If you only want vendorID 1 returned, then you need to add that to your WHERE clause.

Tara Kizer
aka tduggan
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vishalj
Starting Member

32 Posts

Posted - 05/22/2006 :  15:07:16  Show Profile  Reply with Quote
ok i create a view like

create view vendor_view
select v.vendor_id, c.city, st.state, ol.address
from Vendors V
left outer join........
right outer join .........
where..........
on........

where do i put the constraint to get v.vendor_id as primary key for that view
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tkizer
Almighty SQL Goddess

USA
36615 Posts

Posted - 05/22/2006 :  15:10:21  Show Profile  Visit tkizer's Homepage  Reply with Quote
Views can not have primary key constraints, so there is no place to put that. If you are instead referring to the ON condition of your join, then you put it in the ON condition, just like the in the example that I provided.

Doesn't your Vendor table already have the vendorID column as the PK constraint?

You'll need to provide a data example of what you are trying to do in order for us to help. Posting partial code is not going to help us help you.

Tara Kizer
aka tduggan

Edited by - tkizer on 05/22/2006 15:11:14
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khtan
In (Som, Ni, Yak)

Singapore
17586 Posts

Posted - 05/22/2006 :  20:58:27  Show Profile  Reply with Quote
Why do you need a primary key on a view ?
A view is just a stored query it is not a physical table.

Is it because you are getting duplicate records from your view ?
Please post your table structure, view & some sample data with the result that you want.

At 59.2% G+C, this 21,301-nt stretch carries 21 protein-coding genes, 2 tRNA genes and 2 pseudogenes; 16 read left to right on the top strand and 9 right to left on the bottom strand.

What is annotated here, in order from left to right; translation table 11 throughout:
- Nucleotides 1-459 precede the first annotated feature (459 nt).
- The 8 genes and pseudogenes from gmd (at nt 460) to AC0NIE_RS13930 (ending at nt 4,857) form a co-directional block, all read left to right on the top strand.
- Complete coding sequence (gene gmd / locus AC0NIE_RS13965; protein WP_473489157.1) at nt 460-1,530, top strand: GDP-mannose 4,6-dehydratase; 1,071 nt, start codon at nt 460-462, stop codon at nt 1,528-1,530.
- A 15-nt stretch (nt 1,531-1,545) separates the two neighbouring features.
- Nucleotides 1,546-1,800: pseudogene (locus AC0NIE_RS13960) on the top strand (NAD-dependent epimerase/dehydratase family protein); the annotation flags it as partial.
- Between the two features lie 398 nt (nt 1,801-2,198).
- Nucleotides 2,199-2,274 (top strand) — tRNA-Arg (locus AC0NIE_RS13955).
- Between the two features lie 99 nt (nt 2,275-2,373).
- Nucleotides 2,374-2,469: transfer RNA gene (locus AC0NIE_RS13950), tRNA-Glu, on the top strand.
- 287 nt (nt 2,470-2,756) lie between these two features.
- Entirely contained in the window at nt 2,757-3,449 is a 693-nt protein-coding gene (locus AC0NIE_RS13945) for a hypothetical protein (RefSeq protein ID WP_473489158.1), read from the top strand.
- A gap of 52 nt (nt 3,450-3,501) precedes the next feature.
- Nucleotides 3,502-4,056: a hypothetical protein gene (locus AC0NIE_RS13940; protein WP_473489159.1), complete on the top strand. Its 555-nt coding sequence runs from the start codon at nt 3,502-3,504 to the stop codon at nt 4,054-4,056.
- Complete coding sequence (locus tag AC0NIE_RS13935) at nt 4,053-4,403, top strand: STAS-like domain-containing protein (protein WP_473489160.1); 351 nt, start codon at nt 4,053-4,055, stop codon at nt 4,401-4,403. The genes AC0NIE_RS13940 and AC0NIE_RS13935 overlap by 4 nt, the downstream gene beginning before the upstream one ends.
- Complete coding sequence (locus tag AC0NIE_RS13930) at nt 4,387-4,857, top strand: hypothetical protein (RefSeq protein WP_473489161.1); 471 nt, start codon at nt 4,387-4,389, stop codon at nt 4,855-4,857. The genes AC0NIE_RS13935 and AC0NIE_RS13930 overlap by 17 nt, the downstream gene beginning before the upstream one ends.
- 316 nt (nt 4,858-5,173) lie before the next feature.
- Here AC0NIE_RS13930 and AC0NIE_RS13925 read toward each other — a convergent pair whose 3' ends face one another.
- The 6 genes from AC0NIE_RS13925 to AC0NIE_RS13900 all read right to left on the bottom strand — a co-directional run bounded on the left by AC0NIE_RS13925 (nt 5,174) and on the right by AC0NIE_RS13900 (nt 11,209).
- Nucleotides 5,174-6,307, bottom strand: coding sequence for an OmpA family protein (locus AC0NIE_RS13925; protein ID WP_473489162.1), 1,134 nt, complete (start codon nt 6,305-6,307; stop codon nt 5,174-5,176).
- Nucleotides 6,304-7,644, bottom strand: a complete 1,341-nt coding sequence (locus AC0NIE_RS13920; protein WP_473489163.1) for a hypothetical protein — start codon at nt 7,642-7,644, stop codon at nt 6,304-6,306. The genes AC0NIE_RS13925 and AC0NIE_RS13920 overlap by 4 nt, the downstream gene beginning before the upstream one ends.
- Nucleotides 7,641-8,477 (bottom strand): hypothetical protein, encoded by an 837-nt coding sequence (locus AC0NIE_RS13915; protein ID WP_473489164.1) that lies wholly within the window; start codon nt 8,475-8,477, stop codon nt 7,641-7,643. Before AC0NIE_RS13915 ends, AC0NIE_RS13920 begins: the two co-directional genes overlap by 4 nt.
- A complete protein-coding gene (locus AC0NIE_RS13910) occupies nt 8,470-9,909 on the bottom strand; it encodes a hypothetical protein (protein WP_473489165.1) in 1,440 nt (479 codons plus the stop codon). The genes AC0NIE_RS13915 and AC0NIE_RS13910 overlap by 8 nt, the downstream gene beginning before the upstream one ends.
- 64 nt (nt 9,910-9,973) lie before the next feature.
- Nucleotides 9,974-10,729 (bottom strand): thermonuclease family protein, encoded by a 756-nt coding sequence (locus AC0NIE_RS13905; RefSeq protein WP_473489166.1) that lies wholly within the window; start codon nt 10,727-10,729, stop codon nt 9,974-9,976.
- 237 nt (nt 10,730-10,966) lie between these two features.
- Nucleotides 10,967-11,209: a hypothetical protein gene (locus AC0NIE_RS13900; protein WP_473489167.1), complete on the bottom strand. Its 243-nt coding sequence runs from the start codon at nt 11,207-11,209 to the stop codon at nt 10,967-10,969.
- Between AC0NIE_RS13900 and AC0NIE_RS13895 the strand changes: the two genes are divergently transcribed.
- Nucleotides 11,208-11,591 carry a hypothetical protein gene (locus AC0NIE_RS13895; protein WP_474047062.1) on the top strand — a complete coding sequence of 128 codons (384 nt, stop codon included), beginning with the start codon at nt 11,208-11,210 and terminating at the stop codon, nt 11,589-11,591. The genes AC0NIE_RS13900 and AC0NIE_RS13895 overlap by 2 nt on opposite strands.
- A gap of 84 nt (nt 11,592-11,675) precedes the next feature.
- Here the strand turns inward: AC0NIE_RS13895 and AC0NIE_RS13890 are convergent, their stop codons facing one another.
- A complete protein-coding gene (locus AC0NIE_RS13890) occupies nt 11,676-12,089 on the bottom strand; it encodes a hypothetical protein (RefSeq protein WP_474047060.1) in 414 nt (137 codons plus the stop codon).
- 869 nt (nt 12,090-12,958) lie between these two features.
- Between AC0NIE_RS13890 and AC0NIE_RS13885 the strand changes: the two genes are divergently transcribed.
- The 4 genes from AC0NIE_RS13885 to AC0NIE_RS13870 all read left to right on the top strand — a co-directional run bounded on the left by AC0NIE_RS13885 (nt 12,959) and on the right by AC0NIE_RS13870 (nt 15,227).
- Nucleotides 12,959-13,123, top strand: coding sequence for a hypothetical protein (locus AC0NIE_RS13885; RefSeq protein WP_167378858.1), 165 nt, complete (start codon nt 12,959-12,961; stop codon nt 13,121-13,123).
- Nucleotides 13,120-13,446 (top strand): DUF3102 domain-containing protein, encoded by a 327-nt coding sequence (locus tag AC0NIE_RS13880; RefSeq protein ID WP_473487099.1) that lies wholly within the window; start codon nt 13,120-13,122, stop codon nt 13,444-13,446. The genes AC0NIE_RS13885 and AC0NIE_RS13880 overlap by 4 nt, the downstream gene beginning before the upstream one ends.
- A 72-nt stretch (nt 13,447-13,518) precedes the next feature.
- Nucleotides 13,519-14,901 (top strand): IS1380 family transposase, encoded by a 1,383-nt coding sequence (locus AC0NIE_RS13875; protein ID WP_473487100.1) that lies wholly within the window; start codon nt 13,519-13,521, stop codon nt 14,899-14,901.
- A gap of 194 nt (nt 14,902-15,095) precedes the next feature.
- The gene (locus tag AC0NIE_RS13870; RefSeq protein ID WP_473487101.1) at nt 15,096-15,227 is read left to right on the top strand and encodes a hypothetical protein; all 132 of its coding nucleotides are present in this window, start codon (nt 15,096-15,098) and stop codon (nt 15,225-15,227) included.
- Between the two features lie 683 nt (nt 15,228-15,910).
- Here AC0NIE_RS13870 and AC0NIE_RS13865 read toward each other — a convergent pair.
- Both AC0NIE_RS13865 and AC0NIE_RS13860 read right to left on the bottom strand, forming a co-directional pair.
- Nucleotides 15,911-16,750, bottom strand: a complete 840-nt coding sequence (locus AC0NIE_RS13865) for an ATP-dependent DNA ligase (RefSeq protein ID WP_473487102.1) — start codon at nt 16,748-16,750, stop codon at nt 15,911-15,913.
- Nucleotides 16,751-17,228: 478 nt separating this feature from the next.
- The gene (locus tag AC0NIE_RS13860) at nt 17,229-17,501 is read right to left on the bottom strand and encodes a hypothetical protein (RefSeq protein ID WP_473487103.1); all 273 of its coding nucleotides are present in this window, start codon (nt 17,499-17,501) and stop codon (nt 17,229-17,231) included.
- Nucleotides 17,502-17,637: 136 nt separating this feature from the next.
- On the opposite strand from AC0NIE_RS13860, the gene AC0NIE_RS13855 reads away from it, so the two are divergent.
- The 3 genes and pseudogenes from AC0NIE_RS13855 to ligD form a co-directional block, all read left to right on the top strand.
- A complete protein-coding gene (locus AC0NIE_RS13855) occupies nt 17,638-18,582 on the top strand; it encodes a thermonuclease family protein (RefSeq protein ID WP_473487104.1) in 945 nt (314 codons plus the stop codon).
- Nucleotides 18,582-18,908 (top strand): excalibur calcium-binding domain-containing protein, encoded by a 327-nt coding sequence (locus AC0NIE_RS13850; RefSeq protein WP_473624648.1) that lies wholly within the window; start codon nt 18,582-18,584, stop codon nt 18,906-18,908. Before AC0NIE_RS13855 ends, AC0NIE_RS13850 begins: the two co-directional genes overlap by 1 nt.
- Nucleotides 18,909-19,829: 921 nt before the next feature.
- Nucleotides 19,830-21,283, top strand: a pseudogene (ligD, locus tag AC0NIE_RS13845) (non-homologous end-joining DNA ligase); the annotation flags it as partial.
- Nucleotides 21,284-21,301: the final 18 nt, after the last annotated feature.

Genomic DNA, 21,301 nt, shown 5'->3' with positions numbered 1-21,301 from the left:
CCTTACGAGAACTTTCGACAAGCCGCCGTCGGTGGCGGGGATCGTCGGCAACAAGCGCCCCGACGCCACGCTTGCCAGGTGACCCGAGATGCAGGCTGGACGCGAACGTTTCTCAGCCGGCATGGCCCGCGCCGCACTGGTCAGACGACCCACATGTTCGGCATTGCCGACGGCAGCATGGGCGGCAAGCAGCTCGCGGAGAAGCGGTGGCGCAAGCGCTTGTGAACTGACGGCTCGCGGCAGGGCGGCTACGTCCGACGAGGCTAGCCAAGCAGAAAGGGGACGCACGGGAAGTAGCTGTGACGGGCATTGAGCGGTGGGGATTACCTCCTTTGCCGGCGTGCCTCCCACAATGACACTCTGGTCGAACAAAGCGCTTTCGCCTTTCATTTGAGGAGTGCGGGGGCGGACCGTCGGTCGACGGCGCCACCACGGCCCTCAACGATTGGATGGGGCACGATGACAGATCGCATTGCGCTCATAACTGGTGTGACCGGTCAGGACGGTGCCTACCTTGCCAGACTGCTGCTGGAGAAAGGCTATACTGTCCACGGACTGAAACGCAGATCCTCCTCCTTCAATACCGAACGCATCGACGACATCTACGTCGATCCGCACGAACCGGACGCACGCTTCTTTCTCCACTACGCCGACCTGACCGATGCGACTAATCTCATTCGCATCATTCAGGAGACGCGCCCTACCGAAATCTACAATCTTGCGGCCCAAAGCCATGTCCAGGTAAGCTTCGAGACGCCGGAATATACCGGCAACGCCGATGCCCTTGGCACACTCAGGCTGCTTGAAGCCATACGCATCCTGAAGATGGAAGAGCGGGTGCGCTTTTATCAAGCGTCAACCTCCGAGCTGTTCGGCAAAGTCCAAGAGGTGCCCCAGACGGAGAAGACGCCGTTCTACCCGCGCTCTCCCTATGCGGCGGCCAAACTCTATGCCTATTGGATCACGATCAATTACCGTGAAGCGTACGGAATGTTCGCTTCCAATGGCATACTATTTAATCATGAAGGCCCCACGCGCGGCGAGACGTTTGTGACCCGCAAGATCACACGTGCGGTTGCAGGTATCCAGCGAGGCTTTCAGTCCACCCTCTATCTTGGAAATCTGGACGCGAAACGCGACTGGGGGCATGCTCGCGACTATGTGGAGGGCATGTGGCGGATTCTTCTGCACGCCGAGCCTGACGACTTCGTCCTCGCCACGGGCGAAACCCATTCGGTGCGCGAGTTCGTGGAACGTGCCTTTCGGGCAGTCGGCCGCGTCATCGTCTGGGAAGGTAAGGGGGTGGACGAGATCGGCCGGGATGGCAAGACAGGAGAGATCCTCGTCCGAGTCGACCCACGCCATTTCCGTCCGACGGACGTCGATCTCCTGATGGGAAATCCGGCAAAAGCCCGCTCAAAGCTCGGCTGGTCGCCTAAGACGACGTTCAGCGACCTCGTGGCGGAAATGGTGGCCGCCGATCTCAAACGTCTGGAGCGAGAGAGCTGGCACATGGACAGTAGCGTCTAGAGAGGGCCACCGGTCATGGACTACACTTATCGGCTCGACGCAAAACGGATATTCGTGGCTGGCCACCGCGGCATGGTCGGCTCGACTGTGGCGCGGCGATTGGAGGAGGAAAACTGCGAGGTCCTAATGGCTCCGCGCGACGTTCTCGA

KH

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wilsonds
Starting Member

Canada
1 Posts

Posted - 07/16/2010 :  12:22:19  Show Profile  Reply with Quote
We also have a need for a primary key on a view. We have a GIS application that needs a primary key when working with database objects in order for selection to work. Oracle allows us to create a primary key on a view and we have no problems. SQL Server however does not and views are the most efficient means of aggregating data. This would be a great addtion to SQL Server.
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tkizer
Almighty SQL Goddess

USA
36615 Posts

Posted - 07/16/2010 :  12:47:50  Show Profile  Visit tkizer's Homepage  Reply with Quote
wilsonds, for SQL Server, you can use an indexed view with a unique clustered index: http://weblogs.sqlteam.com/tarad/archive/2009/11/09/Multiple-ldquoclusteredrdquo-indexes-on-a-SQL-Server-table.aspx

Tara Kizer
Microsoft MVP for Windows Server System - SQL Server
http://weblogs.sqlteam.com/tarad/

Subscribe to my blog
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JoeAtDBSA
Starting Member

USA
2 Posts

Posted - 07/26/2010 :  16:43:45  Show Profile  Reply with Quote
quote:
Originally posted by wilsonds

We also have a need for a primary key on a view. We have a GIS application that needs a primary key when working with database objects in order for selection to work. Oracle allows us to create a primary key on a view and we have no problems. SQL Server however does not and views are the most efficient means of aggregating data. This would be a great addtion to SQL Server.